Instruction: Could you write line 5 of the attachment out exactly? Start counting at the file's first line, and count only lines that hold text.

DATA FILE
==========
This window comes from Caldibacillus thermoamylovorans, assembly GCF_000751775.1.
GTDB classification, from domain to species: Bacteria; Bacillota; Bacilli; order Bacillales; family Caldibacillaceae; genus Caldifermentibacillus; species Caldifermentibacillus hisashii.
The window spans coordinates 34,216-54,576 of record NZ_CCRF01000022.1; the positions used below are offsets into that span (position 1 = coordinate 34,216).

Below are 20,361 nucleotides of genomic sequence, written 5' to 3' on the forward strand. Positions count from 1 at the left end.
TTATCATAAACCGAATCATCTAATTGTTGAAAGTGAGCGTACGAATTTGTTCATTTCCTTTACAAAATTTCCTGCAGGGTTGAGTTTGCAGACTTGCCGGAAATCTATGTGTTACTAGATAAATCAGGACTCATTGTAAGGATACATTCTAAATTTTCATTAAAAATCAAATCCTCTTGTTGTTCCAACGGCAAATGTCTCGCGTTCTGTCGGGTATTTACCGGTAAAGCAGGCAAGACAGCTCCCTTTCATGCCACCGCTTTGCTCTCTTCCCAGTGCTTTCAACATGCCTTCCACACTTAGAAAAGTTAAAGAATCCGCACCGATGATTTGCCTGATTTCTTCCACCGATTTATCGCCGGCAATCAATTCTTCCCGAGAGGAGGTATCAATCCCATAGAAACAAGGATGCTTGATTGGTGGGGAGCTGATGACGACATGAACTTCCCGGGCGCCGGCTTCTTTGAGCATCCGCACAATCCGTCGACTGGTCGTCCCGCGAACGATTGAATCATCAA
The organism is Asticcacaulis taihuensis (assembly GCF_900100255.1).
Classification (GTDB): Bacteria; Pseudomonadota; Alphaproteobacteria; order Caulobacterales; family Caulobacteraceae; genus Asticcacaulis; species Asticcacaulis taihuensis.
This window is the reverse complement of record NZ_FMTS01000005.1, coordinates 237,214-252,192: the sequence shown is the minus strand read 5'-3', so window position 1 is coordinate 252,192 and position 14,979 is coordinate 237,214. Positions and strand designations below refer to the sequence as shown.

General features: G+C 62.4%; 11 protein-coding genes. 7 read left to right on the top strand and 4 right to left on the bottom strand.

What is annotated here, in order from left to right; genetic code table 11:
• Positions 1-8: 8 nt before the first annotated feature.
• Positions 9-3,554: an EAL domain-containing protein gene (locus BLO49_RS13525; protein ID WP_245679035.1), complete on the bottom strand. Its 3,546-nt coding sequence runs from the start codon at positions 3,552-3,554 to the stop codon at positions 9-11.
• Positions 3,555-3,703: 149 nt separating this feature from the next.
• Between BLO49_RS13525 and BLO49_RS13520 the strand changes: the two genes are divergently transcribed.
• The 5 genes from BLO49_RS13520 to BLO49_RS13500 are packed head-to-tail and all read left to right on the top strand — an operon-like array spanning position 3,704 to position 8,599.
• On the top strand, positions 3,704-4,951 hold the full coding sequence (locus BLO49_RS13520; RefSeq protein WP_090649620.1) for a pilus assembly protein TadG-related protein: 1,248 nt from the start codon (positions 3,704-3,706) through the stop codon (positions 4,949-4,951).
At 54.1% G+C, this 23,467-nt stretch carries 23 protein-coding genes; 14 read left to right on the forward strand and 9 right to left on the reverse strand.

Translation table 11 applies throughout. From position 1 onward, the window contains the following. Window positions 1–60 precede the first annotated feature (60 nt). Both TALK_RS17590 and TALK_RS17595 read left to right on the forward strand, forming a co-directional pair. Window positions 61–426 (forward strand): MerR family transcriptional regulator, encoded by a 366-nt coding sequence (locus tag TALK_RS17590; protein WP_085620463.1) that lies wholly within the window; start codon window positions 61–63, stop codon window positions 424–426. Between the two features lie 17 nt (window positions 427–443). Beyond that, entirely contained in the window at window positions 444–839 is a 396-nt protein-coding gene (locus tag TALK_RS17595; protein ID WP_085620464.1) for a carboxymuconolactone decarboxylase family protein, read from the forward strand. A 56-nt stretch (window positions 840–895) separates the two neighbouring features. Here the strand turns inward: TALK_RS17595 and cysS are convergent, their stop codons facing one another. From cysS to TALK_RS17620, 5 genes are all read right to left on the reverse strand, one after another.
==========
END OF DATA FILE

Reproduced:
TTATCATAAACCGAATCATCTAATTGTTGAAAGTGAGCGTACGAATTTGTTCATTTCCTTTACAAAATTTCCTGCAGGGTTGAGTTTGCAGACTTGCCGGAAATCTATGTGTTACTAGATAAATCAGGACTCATTGTAAGGATACATTCTAAATTTTCATTAAAAATCAAATCCTCTTGTTGTTCCAACGGCAAATGTCTCGCGTTCTGTCGGGTATTTACCGGTAAAGCAGGCAAGACAGCTCCCTTTCATGCCACCGCTTTGCTCTCTTCCCAGTGCTTTCAACATGCCTTCCACACTTAGAAAAGTTAAAGAATCCGCACCGATGATTTGCCTGATTTCTTCCACCGATTTATCGCCGGCAATCAATTCTTCCCGAGAGGAGGTATCAATCCCATAGAAACAAGGATGCTTGATTGGTGGGGAGCTGATGACGACATGAACTTCCCGGGCGCCGGCTTCTTTGAGCATCCGCACAATCCGTCGACTGGTCGTCCCGCGAACGATTGAATCATCAA